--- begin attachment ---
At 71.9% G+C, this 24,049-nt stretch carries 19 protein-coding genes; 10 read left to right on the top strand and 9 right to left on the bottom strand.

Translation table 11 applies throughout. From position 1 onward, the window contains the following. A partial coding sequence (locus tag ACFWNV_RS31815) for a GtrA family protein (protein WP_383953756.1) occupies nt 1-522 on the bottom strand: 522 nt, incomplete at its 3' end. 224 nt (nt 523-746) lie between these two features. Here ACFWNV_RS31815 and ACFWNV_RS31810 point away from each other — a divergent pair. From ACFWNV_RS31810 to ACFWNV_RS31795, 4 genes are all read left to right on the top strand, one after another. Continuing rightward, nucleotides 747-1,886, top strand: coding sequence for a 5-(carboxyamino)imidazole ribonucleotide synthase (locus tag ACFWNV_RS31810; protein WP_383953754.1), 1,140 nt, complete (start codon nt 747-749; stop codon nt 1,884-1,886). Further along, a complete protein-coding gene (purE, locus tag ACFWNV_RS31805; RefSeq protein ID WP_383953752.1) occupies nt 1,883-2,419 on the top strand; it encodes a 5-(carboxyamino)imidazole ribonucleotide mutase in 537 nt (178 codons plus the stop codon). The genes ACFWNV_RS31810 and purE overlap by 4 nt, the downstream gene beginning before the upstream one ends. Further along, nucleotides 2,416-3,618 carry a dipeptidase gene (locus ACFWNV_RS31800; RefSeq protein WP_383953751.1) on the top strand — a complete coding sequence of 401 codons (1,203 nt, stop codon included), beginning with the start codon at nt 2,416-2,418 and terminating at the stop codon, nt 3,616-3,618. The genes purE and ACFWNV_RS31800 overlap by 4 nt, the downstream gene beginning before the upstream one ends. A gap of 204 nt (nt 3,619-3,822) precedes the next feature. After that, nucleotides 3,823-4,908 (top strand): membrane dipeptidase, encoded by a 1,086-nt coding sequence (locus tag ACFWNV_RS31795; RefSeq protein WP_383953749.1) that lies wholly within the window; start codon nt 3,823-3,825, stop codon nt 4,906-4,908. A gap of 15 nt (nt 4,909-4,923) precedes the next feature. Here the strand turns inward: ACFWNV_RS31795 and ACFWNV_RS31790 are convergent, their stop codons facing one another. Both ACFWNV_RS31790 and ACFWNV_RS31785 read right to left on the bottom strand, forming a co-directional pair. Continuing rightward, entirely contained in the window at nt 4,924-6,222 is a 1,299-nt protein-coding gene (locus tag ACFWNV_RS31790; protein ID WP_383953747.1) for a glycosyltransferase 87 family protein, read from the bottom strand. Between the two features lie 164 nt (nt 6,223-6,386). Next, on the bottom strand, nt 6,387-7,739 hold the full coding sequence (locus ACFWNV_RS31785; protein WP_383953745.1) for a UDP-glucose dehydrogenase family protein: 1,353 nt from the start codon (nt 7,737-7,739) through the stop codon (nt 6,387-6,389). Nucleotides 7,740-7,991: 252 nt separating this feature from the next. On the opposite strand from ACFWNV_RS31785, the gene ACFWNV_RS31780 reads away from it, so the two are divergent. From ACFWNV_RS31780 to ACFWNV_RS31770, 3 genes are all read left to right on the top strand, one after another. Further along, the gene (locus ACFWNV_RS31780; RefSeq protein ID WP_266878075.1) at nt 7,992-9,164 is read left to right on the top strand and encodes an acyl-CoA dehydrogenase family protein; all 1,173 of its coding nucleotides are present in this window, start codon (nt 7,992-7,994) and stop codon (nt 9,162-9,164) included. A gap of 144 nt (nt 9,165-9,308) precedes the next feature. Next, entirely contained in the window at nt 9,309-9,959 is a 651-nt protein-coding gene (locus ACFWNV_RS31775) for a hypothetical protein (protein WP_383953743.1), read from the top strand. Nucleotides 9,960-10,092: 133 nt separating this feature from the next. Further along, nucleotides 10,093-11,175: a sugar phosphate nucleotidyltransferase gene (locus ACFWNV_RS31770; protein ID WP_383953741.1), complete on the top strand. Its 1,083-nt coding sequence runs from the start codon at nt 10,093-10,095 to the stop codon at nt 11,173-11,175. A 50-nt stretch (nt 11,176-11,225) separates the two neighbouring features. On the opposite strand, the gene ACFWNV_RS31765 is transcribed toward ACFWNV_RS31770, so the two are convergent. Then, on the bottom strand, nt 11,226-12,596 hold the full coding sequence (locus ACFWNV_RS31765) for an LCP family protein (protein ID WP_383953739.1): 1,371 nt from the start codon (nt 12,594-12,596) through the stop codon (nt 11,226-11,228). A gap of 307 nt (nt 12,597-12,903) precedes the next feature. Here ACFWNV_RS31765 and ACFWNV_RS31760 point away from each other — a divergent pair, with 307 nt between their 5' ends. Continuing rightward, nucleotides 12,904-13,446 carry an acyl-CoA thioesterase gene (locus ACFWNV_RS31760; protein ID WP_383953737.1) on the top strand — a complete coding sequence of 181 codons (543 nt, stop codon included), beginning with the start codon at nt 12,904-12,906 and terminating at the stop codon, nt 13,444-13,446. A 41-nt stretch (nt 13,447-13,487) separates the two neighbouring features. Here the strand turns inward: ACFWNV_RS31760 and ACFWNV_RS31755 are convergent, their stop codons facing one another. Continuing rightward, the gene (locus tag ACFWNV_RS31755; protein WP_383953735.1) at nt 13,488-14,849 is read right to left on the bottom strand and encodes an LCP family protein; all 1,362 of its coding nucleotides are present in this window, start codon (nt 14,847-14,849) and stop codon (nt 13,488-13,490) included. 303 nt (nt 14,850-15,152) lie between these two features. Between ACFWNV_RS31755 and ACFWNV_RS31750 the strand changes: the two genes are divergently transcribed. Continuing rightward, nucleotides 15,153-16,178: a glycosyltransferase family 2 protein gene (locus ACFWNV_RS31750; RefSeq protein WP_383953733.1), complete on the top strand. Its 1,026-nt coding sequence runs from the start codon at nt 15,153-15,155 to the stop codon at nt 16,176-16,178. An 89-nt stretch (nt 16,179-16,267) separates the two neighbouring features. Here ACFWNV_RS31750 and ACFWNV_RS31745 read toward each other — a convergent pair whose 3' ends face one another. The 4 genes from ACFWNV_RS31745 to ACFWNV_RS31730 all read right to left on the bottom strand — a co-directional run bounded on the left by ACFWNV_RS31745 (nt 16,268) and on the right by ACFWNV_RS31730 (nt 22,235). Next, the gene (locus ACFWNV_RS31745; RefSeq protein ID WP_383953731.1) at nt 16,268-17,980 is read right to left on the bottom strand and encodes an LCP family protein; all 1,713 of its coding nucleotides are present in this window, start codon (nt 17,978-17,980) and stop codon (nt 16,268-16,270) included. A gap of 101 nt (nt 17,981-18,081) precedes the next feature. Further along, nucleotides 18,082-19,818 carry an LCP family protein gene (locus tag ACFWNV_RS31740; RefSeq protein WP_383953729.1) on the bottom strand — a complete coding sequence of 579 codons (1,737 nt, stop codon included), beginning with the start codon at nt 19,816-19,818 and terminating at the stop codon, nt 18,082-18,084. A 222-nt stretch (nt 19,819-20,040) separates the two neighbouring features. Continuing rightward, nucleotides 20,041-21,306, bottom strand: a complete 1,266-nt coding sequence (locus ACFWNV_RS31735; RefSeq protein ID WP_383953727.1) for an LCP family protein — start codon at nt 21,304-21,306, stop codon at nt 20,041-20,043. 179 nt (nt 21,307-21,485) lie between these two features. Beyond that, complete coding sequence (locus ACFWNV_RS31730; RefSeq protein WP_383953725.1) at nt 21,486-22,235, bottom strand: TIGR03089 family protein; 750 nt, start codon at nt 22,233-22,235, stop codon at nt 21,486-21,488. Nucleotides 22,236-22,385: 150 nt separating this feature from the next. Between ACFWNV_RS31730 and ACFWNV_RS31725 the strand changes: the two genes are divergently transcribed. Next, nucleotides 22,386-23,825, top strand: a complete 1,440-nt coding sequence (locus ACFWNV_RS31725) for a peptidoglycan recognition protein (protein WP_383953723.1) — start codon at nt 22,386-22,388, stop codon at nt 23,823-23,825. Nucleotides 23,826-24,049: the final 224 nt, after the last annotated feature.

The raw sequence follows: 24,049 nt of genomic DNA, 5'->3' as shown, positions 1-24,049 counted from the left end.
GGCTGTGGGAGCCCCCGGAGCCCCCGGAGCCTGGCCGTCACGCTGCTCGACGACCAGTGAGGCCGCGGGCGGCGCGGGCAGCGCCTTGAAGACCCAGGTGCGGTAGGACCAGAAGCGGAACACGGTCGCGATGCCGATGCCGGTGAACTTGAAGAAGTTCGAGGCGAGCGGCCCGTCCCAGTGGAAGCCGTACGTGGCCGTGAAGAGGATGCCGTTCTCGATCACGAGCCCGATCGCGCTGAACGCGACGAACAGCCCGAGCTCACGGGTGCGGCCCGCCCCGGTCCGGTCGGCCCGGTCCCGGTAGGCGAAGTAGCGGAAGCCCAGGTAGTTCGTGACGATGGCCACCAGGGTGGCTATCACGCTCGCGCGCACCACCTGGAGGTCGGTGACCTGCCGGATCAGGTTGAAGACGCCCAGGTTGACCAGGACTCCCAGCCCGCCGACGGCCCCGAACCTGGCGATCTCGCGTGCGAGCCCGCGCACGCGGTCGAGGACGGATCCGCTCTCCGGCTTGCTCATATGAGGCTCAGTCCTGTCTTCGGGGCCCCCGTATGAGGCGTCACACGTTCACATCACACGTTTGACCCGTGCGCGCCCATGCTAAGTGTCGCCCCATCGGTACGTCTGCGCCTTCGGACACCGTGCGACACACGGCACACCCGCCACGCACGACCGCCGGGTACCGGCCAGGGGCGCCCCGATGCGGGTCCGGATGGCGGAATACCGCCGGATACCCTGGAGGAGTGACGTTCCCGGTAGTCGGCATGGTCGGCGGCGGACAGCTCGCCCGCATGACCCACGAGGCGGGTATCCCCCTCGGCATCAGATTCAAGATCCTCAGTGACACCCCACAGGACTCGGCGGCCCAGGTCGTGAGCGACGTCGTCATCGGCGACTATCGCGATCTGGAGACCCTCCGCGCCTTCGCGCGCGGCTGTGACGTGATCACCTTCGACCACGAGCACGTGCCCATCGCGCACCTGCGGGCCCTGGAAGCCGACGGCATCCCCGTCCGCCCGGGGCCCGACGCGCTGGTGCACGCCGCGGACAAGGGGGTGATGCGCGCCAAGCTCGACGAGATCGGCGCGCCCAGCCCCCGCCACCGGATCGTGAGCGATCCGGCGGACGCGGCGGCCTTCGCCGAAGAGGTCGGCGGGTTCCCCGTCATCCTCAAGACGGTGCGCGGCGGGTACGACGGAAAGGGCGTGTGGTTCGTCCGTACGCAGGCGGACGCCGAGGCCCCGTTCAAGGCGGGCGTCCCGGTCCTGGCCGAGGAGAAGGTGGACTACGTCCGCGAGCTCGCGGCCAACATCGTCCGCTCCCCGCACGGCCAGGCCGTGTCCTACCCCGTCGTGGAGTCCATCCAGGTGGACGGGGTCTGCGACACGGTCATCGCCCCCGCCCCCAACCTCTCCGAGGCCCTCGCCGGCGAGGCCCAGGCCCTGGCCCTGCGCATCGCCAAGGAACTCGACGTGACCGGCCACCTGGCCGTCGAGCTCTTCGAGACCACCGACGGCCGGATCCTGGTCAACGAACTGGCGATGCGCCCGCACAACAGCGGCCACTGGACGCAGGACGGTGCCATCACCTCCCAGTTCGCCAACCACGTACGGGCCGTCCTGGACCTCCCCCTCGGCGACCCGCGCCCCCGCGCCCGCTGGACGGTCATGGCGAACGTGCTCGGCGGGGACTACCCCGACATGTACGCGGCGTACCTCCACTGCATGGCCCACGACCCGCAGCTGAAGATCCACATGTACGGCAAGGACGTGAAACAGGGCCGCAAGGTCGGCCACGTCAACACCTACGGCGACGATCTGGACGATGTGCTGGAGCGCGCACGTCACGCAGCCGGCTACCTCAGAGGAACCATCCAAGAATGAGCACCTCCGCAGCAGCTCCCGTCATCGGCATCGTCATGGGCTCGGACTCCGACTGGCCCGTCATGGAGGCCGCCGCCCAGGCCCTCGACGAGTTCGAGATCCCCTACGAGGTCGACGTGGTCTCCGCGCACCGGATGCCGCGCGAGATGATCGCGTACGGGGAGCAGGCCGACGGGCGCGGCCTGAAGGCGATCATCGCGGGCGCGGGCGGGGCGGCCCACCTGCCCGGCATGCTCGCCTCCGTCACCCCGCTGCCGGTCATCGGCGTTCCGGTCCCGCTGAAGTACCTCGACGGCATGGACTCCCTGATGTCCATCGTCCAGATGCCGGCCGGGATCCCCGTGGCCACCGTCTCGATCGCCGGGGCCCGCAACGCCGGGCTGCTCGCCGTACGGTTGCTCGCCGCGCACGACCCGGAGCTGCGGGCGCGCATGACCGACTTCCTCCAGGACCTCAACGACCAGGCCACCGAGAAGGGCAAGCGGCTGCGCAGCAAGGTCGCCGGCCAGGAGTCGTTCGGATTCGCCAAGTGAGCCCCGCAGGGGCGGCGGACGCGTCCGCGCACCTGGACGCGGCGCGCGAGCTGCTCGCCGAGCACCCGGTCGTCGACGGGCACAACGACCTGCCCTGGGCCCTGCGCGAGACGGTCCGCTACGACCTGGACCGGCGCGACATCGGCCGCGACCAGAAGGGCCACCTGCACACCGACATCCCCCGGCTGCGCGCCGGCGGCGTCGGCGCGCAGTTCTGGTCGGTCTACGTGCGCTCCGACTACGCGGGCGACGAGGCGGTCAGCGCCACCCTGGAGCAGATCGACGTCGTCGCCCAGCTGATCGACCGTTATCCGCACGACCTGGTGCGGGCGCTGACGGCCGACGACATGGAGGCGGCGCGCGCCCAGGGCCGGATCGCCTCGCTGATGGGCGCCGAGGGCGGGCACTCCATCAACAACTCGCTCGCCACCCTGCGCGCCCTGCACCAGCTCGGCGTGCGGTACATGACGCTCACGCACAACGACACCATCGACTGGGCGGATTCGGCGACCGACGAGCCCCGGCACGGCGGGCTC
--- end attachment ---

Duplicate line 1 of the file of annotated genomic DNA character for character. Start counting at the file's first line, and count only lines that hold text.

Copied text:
At 71.9% G+C, this 24,049-nt stretch carries 19 protein-coding genes; 10 read left to right on the top strand and 9 right to left on the bottom strand.